It then provides handwritten script examples of common genealogical words and their German and English translation. Handwritten symbols and /5(49).
: If I Can You Can Decipher Germanic Records () by Edna M. Bentz and a great selection of similar New, Used and Collectible Books available now at great prices/5(15).
This is a useful tool for people just beginning German genealogical research. There is a short section at the very beginning showing the characters of the handwritten alphabet in German and Danish, and then there are vocabulary lists for family relationships, common abbreviations, months of the year and days of the week, illnesses (i.e.
causes of death listed and death records), and occupations/5. If I can, you can decipher Germanic records by Edna M. Bentz,E.M. Bentz edition, in EnglishPages: If I Can You Can Decipher Germanic Records. 33 likes. Book. Most confirmations in the German evangelical churches occurred when the child was Some bigger churches confirmed their teenagers twice a year, once in spring and once in the fall.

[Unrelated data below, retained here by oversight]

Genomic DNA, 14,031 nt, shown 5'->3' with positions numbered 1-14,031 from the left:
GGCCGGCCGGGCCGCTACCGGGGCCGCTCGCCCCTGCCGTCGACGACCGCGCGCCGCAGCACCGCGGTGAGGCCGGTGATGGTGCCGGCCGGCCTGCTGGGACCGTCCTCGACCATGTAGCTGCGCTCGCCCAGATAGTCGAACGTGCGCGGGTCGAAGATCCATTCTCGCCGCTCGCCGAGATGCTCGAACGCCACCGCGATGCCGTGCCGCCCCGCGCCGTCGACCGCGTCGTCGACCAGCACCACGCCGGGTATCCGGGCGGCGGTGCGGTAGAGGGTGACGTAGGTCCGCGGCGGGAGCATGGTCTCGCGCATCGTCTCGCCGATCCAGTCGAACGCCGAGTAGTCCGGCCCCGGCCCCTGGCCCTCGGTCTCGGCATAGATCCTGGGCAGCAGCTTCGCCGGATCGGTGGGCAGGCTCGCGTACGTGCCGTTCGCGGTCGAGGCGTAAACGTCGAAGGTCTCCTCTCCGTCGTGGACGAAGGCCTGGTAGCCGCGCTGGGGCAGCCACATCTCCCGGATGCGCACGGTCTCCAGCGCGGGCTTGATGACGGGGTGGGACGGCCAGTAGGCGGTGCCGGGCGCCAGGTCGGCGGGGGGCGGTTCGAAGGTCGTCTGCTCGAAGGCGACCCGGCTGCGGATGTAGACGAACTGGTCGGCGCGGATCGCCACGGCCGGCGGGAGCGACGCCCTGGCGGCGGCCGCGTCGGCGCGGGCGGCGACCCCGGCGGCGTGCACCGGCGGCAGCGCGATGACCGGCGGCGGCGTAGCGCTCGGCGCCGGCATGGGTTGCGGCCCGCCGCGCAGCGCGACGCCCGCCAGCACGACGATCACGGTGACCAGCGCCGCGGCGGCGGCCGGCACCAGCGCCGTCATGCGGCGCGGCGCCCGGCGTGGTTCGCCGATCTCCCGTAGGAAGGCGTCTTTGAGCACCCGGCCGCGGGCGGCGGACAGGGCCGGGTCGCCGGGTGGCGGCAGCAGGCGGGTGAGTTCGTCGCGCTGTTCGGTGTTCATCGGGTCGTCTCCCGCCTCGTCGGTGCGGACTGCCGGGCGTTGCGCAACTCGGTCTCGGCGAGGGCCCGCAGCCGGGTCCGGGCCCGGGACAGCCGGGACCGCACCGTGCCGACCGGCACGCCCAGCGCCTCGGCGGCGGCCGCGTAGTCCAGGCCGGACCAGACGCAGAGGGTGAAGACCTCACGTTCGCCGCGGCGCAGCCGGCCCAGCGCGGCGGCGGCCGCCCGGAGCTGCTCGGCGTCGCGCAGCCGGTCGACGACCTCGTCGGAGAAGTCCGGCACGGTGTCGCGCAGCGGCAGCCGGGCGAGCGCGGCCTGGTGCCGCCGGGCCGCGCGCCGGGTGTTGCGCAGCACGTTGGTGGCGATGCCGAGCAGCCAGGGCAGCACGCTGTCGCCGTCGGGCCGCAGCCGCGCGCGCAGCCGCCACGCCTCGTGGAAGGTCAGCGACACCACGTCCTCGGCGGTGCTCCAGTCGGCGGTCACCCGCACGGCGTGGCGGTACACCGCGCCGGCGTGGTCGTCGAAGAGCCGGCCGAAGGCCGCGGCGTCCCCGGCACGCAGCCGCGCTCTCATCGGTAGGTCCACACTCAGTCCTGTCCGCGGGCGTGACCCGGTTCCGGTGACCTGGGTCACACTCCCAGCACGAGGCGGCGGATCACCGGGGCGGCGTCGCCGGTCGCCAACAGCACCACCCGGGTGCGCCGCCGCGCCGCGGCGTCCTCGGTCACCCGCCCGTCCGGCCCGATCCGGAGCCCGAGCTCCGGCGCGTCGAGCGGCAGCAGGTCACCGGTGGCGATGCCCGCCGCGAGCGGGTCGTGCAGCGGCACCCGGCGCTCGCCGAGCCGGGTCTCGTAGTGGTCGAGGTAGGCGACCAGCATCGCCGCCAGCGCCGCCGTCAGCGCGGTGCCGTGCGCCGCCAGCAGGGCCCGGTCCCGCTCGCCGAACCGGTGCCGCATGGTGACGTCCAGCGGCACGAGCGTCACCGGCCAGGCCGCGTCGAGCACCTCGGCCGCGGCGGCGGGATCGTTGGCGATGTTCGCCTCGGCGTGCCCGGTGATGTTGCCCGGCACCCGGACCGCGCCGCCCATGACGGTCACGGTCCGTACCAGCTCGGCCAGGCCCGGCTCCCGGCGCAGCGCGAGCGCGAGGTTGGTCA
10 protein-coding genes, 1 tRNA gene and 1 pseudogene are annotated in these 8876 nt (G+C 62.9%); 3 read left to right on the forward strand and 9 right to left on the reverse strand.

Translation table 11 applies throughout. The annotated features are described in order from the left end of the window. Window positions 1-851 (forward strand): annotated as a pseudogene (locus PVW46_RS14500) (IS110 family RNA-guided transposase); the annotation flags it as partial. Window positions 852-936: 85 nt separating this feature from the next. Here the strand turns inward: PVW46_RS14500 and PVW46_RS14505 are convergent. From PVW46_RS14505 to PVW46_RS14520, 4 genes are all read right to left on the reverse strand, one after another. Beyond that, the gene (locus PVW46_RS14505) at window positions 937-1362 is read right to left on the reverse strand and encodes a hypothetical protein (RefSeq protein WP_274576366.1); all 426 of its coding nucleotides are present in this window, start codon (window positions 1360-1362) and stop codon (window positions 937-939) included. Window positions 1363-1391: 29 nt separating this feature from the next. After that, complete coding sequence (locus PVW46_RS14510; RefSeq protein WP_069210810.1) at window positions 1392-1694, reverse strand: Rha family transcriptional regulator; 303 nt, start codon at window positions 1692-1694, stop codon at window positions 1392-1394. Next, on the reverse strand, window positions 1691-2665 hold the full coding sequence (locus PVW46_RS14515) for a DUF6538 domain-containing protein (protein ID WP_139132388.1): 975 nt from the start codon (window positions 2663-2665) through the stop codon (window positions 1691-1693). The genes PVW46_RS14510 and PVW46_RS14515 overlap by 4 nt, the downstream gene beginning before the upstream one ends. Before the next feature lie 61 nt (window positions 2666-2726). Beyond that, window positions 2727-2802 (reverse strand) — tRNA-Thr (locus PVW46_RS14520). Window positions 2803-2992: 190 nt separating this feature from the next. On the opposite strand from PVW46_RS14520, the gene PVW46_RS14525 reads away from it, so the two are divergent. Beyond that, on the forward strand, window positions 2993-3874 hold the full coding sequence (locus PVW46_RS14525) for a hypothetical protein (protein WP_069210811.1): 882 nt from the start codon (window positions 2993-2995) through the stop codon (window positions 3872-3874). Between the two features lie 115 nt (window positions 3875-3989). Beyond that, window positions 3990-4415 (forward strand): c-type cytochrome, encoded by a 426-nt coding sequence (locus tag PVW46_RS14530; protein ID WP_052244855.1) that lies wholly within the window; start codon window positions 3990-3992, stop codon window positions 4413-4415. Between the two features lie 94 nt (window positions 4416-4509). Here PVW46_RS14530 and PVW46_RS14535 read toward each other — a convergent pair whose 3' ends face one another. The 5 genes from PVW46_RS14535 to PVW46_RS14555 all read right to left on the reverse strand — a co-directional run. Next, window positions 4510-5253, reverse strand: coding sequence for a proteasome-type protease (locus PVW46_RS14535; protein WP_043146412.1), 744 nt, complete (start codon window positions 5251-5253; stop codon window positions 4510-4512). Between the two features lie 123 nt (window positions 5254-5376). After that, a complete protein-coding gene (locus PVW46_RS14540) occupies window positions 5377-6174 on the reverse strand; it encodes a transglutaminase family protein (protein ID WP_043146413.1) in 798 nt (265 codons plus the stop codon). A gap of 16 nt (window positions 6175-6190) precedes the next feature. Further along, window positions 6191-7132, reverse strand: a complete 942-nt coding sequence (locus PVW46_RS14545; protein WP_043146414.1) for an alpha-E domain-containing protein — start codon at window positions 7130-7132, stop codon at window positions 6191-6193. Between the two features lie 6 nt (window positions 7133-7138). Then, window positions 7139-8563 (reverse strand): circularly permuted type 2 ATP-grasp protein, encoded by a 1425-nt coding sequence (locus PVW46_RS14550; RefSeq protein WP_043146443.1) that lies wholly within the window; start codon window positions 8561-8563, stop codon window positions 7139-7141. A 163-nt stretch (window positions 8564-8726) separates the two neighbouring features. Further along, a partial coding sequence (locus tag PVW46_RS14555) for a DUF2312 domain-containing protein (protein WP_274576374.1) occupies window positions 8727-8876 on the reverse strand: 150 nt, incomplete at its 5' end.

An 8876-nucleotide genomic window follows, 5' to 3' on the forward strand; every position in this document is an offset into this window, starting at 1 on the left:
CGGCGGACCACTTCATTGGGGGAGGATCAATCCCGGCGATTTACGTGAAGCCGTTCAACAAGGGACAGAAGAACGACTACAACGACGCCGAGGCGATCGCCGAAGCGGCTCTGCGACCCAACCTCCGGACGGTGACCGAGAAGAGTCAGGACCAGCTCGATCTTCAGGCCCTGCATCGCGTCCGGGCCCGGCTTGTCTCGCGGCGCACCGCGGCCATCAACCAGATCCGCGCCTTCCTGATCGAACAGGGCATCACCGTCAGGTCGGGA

Generally the child and father’s names are listed. You can use this register to help you determine a birth date if birth records are missing. Ehe Register. Bremen Passenger Lists, – While most of the Bremen, Germany passenger departure records were destroyed—either by German officials or during WWII—2, passenger lists for the years – have survived.
The Bremen Society for Genealogical Investigation, DIE MAUS, has put transcriptions of these surviving Bremen passenger records online.
General FamilySearch Genealogy Records - Germany (requires free registration; to view some of the images you must be at an LDS Family History Center or a FamilySearch affiliated library). Includes some German baptism, marriage, and death indexes, and other items.
FamilySearch also has some digitized microfilm of German genealogy records. 22 rows Compare book prices from overbooksellers. Find If I Can You Can Decipher /5(15). If I can, you can decipher Germanic records by Edna M. Bentz, November 7,Edna M. Bentz edition, Spiral-bound in English.
If I can, you can: decipher Germanic records. [Edna M Bentz] Home. WorldCat Home About WorldCat Help. Search. Search for Library Items Search for Lists Search for Book: All Authors / Contributors: Edna M Bentz.
Find more information about: ISBN: OCLC. In my experience, one of the most common occupations for women seems to have been “Näherin” (seamstress), while one of the most common occupations for men seems to have been “Bauer” (farmer).
Edna M. Bentz’s book “If I Can, You Can Decipher German Records” has a great list of old-fashioned occupations as well. Expect the. Get this from a library. If I can, you can decipher Germanic records.